• The sugar to acidity ratio decides taste. The color shift can signify the accumulation of sugars and the reduction of starches, resulting in a sweeter and more flavorful fruit. This is particularly relevant for tomatoes, berries, and stone fruits. For example, color changes along with hexose sugars and sorbitol levels in sweet and tart cherries.
  • The flavor is formed by volatile compound combinations in the fruit skin. These compounds change during ripening and are associated with color. For example, green apples have aldehydes and alcohol, while ripe ones have esters.

Antioxidants and Nutritional Value: A fruit’s color can sometimes indicate its nutrient content. For example, red in tomatoes and peppers is linked to antioxidants like lycopene. Anthocyanin, another antioxidant, is also responsible for the color development of most fruits from red to purple. This connection between color and nutrient content allows consumers to use color as a proxy for assessing the nutritional value of fruits.

Tables 2 and 3: ” Tables 2 and 3 show the average experimental values of the physical-chemical, mechanical and organoleptic properties of the Papay (Maradol Roja var.), the guava (Enana Roja EEA1-23 var.) and the tomato(Vyta var.)such as: pH, soluble solids content (SCC), firmness and IC *, calculated for the different ripeness stages,” Molina et al. 2019. (Credits: https://www.redalyc.org/journal/932/93261708002/html/).

Since color changes are associated with internal composition transformation during ripening, the Color Index is an excellent non-destructive method that horticulturists can use to establish different stages of fruit maturity.

Objective Method

Some of the standard non-destructive methods used for fruit color estimations are listed below:

Visual Inspection: Harvest maturity assessment based on visual observation and color charts is subjective and prone to misinterpretation but is still commonly used to determine maturity. Using standardized color charts, such as those provided by organizations like the International Commission on Illumination (CIE), can help quantify and compare color changes.

Reflectance Spectroscopy: Portable spectrometers measure the reflectance of light from the fruit’s surface across different wavelengths, allowing for precise color analysis. Near-infrared (NIR) Spectroscopy can assess internal quality and predict changes in fruit color.

Felix Instruments’s NIR-based devices, the F-750 Produce Quality Meter for a wide range of fruits and vegetables, and the F-751 series, customized for mangos, kiwifruits, avocados, and melon, can measure external color. It is used throughout the supply chain and for horticulture research.

Chlorophyll Meters: Measure the chlorophyll fluorescence emitted by plant tissues. Decreases in chlorophyll content that occur during ripening influence fruit color.

Digital Imaging: Capture images of fruits using cameras or scanners and analyze them using image processing software. This method can provide quantitative color information. Color histograms can analyze the distribution of color intensities in images to track changes over time.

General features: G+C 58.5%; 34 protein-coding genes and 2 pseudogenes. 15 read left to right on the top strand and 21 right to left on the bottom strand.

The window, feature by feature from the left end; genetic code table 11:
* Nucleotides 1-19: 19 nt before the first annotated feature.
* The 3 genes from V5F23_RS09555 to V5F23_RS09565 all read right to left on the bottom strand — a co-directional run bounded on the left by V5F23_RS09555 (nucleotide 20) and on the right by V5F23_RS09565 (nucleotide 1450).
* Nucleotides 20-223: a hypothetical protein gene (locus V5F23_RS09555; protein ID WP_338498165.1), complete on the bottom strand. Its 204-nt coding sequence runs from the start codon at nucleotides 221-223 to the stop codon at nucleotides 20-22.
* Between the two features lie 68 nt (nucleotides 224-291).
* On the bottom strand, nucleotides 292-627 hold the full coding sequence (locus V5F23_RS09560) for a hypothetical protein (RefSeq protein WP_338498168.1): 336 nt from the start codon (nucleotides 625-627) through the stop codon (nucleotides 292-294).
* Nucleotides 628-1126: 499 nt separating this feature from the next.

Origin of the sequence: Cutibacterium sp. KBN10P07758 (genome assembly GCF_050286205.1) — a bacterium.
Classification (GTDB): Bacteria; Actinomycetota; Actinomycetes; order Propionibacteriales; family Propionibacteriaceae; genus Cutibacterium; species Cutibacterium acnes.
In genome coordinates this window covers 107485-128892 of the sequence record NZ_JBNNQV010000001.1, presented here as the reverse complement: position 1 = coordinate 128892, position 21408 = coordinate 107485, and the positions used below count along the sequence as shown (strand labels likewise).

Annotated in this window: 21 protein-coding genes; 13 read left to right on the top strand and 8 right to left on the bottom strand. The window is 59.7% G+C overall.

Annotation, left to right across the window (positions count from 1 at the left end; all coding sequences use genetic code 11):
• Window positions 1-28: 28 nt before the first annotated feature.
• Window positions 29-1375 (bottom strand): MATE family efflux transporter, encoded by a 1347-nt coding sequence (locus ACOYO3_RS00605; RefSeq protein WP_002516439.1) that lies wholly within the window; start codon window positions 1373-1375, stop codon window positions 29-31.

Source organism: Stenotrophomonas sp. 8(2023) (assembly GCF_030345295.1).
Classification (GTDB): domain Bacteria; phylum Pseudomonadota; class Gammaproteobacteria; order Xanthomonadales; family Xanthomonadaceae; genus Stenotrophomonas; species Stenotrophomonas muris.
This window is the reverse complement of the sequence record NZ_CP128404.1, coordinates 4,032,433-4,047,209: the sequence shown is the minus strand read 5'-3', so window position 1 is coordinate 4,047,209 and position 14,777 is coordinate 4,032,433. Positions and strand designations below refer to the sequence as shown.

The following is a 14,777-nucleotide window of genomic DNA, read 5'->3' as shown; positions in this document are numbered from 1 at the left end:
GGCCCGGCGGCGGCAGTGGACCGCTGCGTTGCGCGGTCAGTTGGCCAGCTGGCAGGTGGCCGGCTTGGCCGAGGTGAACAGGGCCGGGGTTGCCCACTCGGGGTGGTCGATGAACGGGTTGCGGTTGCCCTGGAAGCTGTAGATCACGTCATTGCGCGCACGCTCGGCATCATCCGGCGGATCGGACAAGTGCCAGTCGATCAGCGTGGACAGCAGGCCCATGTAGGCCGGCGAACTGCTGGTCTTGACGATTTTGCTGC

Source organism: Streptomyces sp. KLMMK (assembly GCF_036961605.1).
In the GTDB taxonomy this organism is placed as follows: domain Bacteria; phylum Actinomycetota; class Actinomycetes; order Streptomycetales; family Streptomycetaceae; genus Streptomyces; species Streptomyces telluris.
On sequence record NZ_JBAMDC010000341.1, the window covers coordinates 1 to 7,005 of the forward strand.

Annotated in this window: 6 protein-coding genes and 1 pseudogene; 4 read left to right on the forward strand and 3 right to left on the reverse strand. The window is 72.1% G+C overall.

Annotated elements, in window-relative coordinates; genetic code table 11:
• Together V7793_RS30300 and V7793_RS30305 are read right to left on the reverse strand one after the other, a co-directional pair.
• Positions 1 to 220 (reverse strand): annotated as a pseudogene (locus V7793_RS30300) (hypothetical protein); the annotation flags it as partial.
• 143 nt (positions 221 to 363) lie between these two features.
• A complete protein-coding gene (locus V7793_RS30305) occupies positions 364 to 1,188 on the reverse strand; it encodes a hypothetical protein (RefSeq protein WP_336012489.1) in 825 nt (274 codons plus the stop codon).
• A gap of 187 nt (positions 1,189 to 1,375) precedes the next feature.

Colorimeters are computer vision systems that measure the color of an object by comparing it to standard color and using the Color Index (CI*).

Multi-and Hyperspectral Imaging: Non-destructive methods for assessing internal and external fruit characteristics.

Machine Vision and Proximal Sensors: Machine vision and proximal sensors, such as cameras, are alternatives for large-scale fruit color determination. Machine learning algorithms or AI can automate fruit detection and measure skin color within defined perimeters.

Choosing a method depends on accuracy, cost, and application requirements.

Understanding Limits of the Fruit Maturity Index

However, color alone is not enough as a maturity index. It is best used in combination with fruit firmness or internal composition. Some fruits do not change color during maturation. Waiting for the development of color can lead to late harvesting and harm flavor development and storage duration, for example, in apples. Similarly, plums develop skin color after harvest, and firmness is a better indicator of maturity.

Therefore, while color is a valuable and straightforward harvest index, it is best used with other quality factors to ensure optimal flavor and consumer satisfaction.

Sources

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Chapter 2. Basic harvest and postharvest handling considerations for fresh fruits and vegetables. (n.d.). https://www.fao.org/3/y4358e/y4358e05.htm

 

Fruit quality – how do fruit get their flavor? Penn State Extension. (n.d.). https://extension.psu.edu/fruit-quality-how-do-fruit-get-their-flavor

 

Fruit color. Fruit Color – an overview | ScienceDirect Topics. (n.d.). https://www.sciencedirect.com/topics/medicine-and-dentistry/fruit-color

 

Gortner, W. A., Dull, G. G., & Krauss, B. H. (1967). Fruit Development, Maturation, Ripening, and Senescence: A Biochemical Basis for Horticultural Terminology1. HortScience, 2(4), 141-144.

 

Hathi, H. S., Parmar, D. L., Bedva, S. M., Purohit, S. A. and Patel, D. B. 2020. Maturity Indices of Fruits and Vegetables. Vigyan Varta 1(8): 38-42

 

Kader, A. A. (1997, August). Fruit maturity, ripening, and quality relationships. In International Symposium Effect of Pre-& Postharvest factors in Fruit Storage 485 (pp. 203-208).

 

Kayesh, E., Shangguan, L., Korir, N.K. et al. (2013). Fruit skin color and the role of anthocyanin. Acta Physiol Plant 35, 2879–2890. https://doi.org/10.1007/s11738-013-1332-8

 

Mattheis, J. (n.d.). Fruit maturity and quality. Retrieved from https://s3-us-west-2.amazonaws.com/treefruit.wsu.edu/wp-content/uploads/2016/01/15-Mattheis_Fruit-Maturity-Quality.pdf

 

Maturity indicators – cooperative extension: Tree Fruits – University of Maine Cooperative Extension. Cooperative Extension: Tree Fruits. (2017, March 8). https://extension.umaine.edu/fruit/harvest-and-storage-of-tree-fruits/maturity-indicators/

 

Molina, M. M., Pereira, A. G., & García, N. M. (2019). Proposal of Color Index Ranges According to Ripeness Stages in Fruits. Revista Ciencias Técnicas Agropecuarias, 28(4), 19-27.

 

Scalisi, A., O’Connell, M.G., Islam, M.S., & Goodwin, I. A. (2022). Fruit Colour Development Index (CDI) to Support Harvest Time Decisions in Peach and Nectarine Orchards. Horticulturae, 8, 459. https://doi.org/10.3390/horticulturae8050459

 

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Win, N.M.; Lee, Y.; Kim, S.; Do, V.G.; Cho, Y.S.; Kang, I.-K.; Yang, S.; Park, J. (2023). Pneumatic Defoliation Enhances Fruit Skin Color and Anthocyanin Pigments in ‘Picnic’ Apples. Agronomy, 13, 2078. https://doi.org/10.3390/agronomy13082078